According to a recent PYMNTS report, AI-Powered Analytics Help FIs Sharpen AML Strategies, over $2 trillion in illegally obtained funds are reprocessed as legitimate in the global economy, despite the best efforts of financial institutions, new legislation passed by government agencies, and law enforcement crackdowns.
Continue reading: AI-Powered Analytics Aid Financial Institutions in Honing Their Anti-Money Laundering Strategies
While money laundering and wire fraud continue to dominate headlines, arrests are increasing, with nine cases undergoing some form of resolution in the last 48 hours as of Wednesday (March 30).
What the arrests and subsequent guilty pleas demonstrate is that money laundering is a difficult crime to break due to its unconventional limits, which span college students, public leaders, and regular employees.
In Ireland, a Student Pleads Guilty to Money Laundering
According to the Independent, Daniel Horvath, a college student in Ireland, pled guilty to money laundering on Wednesday at the Dublin District Court.
He agreed to allowing fraudsters to “store” Revenue Commissioners’ revenues in exchange for a promised payout of roughly €200 ($223). Horvath was granted the benefit of the Probation Act after a judge determined the 22-year-old lacked prior convictions.
Former Ecuadorian Comptroller General Indicted in $10 Million Money Laundering Scheme
Carlos Ramon Polit Faggioni, Ecuador’s former comptroller general, was indicted in Miami, Florida, on Tuesday (March 29) for an alleged money laundering operation aimed at promoting and concealing an illegal bribery scheme in Ecuador, according to the US Department of Justice.
According to the indictment, he accepted bribes totaling more than $10 million from Brazil’s Odebrecht construction firm in exchange for influence. Polit is charged with one crime of money laundering conspiracy, three charges of money laundering concealment, and two counts of engaging in transactions with criminally derived property.
Polit faces up to twenty years in jail on each count of money laundering and conspiracy to commit money laundering, as well as up to ten years on each count of engaging in transactions with criminally derived property if convicted.
Former Prosecutor in Kentucky Pleads Guilty to Wire Fraud
On Tuesday, Michael T. Hogan, a former prosecutor in Kentucky’s Lawrence County, and his wife Joy M. Hogan pled guilty to wire fraud. Michael Hogan also pled guilty to theft from a government programme.
The DOJ alleges that the Hogans “conspired to commit wire fraud by issuing checks from a second delinquent tax account for the Lawrence County Attorney’s Office, the statements for which were sent to their personal residence.”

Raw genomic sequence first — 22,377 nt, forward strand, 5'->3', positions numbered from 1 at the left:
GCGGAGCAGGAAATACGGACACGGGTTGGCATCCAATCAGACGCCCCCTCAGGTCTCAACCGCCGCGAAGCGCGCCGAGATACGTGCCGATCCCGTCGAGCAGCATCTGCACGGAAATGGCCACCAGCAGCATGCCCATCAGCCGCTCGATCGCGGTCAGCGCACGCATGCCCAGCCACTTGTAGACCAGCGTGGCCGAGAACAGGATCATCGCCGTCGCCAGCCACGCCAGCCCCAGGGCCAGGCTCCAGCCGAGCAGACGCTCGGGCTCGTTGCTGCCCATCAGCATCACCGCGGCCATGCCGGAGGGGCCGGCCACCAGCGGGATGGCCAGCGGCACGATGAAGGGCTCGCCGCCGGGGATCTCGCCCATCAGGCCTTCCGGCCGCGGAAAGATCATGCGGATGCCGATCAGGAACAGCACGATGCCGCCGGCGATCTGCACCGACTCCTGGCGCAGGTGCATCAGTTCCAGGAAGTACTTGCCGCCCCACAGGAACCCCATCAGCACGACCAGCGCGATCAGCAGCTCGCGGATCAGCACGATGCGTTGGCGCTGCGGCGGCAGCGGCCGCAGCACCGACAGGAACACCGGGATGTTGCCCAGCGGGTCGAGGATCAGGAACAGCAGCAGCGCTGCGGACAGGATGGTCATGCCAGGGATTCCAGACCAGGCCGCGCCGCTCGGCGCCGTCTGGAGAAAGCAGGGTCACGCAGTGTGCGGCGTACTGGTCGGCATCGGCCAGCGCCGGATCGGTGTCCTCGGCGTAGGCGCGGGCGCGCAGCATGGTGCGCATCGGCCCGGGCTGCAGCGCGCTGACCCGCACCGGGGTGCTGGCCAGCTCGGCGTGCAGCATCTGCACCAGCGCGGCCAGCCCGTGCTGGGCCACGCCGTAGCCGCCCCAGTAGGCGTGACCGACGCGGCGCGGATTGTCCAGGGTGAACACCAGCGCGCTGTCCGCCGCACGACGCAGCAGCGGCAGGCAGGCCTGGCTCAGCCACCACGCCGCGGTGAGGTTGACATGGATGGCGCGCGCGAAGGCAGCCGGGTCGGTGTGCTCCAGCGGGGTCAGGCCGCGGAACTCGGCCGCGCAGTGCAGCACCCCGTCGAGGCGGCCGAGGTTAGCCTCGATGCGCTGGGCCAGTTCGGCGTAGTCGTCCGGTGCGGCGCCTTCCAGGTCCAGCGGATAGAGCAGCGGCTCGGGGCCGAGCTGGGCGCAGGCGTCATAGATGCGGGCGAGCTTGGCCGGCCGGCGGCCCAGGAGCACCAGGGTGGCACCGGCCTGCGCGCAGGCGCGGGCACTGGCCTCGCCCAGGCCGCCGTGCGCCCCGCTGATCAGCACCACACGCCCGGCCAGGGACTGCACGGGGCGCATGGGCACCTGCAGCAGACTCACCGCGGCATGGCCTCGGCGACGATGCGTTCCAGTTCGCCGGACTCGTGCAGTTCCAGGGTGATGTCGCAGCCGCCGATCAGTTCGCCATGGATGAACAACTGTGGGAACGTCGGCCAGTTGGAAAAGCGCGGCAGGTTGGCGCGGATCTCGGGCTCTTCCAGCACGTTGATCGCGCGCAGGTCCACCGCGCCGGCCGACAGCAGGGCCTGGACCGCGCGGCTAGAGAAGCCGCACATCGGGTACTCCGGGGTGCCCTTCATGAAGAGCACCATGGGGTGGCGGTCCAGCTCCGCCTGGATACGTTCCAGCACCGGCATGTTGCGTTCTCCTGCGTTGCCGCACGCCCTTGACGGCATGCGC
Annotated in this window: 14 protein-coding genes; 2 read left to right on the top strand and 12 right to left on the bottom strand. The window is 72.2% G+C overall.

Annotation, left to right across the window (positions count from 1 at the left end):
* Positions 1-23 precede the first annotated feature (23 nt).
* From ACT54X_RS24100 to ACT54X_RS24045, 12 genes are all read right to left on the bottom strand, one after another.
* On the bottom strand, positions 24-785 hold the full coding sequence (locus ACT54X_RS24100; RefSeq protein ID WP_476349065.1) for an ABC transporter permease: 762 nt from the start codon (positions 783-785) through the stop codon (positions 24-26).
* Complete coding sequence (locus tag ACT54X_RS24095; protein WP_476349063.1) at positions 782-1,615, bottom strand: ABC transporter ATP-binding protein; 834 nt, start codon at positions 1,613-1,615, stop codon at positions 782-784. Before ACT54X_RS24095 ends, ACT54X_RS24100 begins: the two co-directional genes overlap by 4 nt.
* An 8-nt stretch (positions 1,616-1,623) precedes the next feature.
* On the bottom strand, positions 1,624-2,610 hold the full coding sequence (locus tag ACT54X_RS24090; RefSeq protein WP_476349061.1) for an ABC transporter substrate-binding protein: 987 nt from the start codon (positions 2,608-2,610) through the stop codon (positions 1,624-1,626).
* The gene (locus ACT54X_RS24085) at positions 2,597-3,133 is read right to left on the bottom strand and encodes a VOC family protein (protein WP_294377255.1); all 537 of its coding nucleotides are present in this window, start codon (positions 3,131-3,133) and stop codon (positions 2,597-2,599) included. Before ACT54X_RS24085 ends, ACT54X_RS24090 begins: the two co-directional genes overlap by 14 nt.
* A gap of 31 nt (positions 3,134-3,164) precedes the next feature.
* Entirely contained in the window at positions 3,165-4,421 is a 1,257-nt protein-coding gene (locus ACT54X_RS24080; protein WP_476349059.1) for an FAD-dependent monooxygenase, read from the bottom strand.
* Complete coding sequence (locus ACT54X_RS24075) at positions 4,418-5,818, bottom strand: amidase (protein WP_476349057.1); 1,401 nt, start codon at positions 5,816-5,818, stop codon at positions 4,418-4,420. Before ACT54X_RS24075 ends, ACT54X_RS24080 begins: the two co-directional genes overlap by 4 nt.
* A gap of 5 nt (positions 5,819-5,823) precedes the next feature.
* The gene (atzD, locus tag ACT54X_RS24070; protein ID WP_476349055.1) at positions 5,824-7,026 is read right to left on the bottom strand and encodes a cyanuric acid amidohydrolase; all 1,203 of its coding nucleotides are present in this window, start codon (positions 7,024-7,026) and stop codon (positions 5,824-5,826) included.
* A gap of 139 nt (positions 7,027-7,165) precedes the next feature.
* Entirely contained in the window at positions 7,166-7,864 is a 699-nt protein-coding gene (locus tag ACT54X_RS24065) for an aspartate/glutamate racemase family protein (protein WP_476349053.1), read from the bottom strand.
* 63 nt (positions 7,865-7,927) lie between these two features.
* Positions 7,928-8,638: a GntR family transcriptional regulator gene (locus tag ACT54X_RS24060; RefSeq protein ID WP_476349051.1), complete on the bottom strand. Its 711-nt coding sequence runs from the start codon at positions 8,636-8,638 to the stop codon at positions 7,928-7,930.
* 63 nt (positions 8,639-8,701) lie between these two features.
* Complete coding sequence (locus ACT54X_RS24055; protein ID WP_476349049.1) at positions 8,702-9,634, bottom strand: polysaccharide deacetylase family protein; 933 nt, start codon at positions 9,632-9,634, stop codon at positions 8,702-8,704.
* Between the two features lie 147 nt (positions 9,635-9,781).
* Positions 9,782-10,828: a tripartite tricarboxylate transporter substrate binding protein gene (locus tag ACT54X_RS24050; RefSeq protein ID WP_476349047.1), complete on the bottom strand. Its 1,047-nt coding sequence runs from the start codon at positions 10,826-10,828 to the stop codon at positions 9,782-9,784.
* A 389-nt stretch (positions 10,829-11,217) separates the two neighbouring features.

The pair presented Joy with “bonus” checks written by Michael and paid with delinquent tax dollars that should have been used to cover the Lawrence County Attorney’s Office’s operational expenses.
The Hogans deposited these cheques in Joy’s personal and joint accounts and used the proceeds for personal needs. They face up to 20 years in prison on the wire fraud charges, as well as a fine of up to $250,000 or twice the gain or loss.
A Man from Seattle Pleads Guilty to Wire Fraud
Ryan M. Tichy, 42, of Seattle, Washington, pled guilty to wire fraud and aggravated identity theft and faces up to twenty years in prison for operating an identity theft laboratory inside a trailer he purchased using another person’s identity.
According to reports, the trailer held supplies, machines, computers, and printers with the purpose of fabricating counterfeit identity cards, as well as debit and credit cards. Law enforcement also discovered foils, blank material for driver’s licences, an embosser, a card punch, printers, counterfeit driver’s licences in various states of completion, and counterfeit credit cards, according to the DOJ on Tuesday.
Tichy allegedly manufactured a false driver’s licence using his photograph and the victim’s identity after obtaining the information. He then allegedly travelled around Washington, Idaho, Oregon, and Nevada, making fraudulent purchases.
A Georgia Woman Pleads Guilty to Fraud involving $1.5 Million
Theresea Walker, 30, of Fairburn, Georgia, pleaded guilty Tuesday to wire fraud and faces up to 20 years in federal prison for allegedly entering nine bogus entries into her employer’s accounts payable system, according to the DOJ. Her employer was an information technology provider to a defence contractor based in Melbourne, Florida.
Walker allegedly attempted to conceal her fraudulent activities throughout the scam by submitting numerous bogus invoices and fraudulent credit memos, resulting in a nearly $1.8 million loss to her company.
A woman from Illinois has been sentenced to 28 months in prison for wire fraud.
The Department of Justice said that Yvonna Lee, 36, of South Holland, Illinois, was sentenced to 28 months in prison after pleading guilty to wire fraud and aggravated identity theft. Additionally, she must serve one year of supervised release and pay the IRS $405,867 in reparations.
Lee and others were convicted of filing fictitious federal tax returns in exchange for a part of their clients’ unlawful refunds. Lee aided in the preparation of 146 fake tax returns, resulting in over $400,000 in IRS damages.
A Hawaii Bookkeeper Pleads Guilty to Fraud involving $1.2 Million
The Department of Justice announced Monday that Paul Henri Marie Harleman, 35, of Honolulu, Hawaii, pled guilty to six charges of wire fraud and eight counts of money laundering (March 28). He allegedly concocted two fraud schemes to defraud three of his clients by creating an LLC and transferring cash to his own account.
Harleman faces a maximum sentence of twenty years in prison on each of the wire fraud counts and a maximum sentence of ten years on each of the money laundering counts, as well as a fine of up to $250,000 on each count and a three-year term of supervised release.